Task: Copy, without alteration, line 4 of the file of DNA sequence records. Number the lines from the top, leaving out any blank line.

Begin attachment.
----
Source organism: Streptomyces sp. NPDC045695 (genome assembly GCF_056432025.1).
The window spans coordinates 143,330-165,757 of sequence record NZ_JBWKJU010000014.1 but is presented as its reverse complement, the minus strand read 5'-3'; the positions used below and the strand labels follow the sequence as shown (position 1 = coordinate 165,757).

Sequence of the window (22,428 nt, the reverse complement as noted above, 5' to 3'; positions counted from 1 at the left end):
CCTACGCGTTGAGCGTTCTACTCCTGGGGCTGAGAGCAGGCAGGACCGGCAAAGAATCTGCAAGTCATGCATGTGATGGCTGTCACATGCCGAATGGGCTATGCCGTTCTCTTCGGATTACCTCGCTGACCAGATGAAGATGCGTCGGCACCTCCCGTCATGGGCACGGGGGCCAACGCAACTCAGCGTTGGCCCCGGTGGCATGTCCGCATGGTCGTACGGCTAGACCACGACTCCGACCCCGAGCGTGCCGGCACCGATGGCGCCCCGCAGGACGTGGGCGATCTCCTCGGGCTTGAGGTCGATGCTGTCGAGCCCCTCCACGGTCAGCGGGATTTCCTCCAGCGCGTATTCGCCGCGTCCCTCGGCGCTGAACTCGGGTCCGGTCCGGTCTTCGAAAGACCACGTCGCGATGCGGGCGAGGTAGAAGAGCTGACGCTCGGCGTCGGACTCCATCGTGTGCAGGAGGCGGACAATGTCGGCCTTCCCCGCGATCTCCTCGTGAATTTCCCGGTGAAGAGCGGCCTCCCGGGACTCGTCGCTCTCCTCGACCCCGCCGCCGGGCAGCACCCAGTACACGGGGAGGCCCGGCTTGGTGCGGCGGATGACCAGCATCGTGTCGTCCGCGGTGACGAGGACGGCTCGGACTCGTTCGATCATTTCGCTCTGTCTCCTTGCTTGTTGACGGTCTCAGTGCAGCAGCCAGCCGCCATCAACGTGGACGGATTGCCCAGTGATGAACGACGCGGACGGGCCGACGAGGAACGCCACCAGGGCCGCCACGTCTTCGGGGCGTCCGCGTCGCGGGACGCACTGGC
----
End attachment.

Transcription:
CCTACGCGTTGAGCGTTCTACTCCTGGGGCTGAGAGCAGGCAGGACCGGCAAAGAATCTGCAAGTCATGCATGTGATGGCTGTCACATGCCGAATGGGCTATGCCGTTCTCTTCGGATTACCTCGCTGACCAGATGAAGATGCGTCGGCACCTCCCGTCATGGGCACGGGGGCCAACGCAACTCAGCGTTGGCCCCGGTGGCATGTCCGCATGGTCGTACGGCTAGACCACGACTCCGACCCCGAGCGTGCCGGCACCGATGGCGCCCCGCAGGACGTGGGCGATCTCCTCGGGCTTGAGGTCGATGCTGTCGAGCCCCTCCACGGTCAGCGGGATTTCCTCCAGCGCGTATTCGCCGCGTCCCTCGGCGCTGAACTCGGGTCCGGTCCGGTCTTCGAAAGACCACGTCGCGATGCGGGCGAGGTAGAAGAGCTGACGCTCGGCGTCGGACTCCATCGTGTGCAGGAGGCGGACAATGTCGGCCTTCCCCGCGATCTCCTCGTGAATTTCCCGGTGAAGAGCGGCCTCCCGGGACTCGTCGCTCTCCTCGACCCCGCCGCCGGGCAGCACCCAGTACACGGGGAGGCCCGGCTTGGTGCGGCGGATGACCAGCATCGTGTCGTCCGCGGTGACGAGGACGGCTCGGACTCGTTCGATCATTTCGCTCTGTCTCCTTGCTTGTTGACGGTCTCAGTGCAGCAGCCAGCCGCCATCAACGTGGACGGATTGCCCAGTGATGAACGACGCGGACGGGCCGACGAGGAACGCCACCAGGGCCGCCACGTCTTCGGGGCGTCCGCGTCGCGGGACGCACTGGC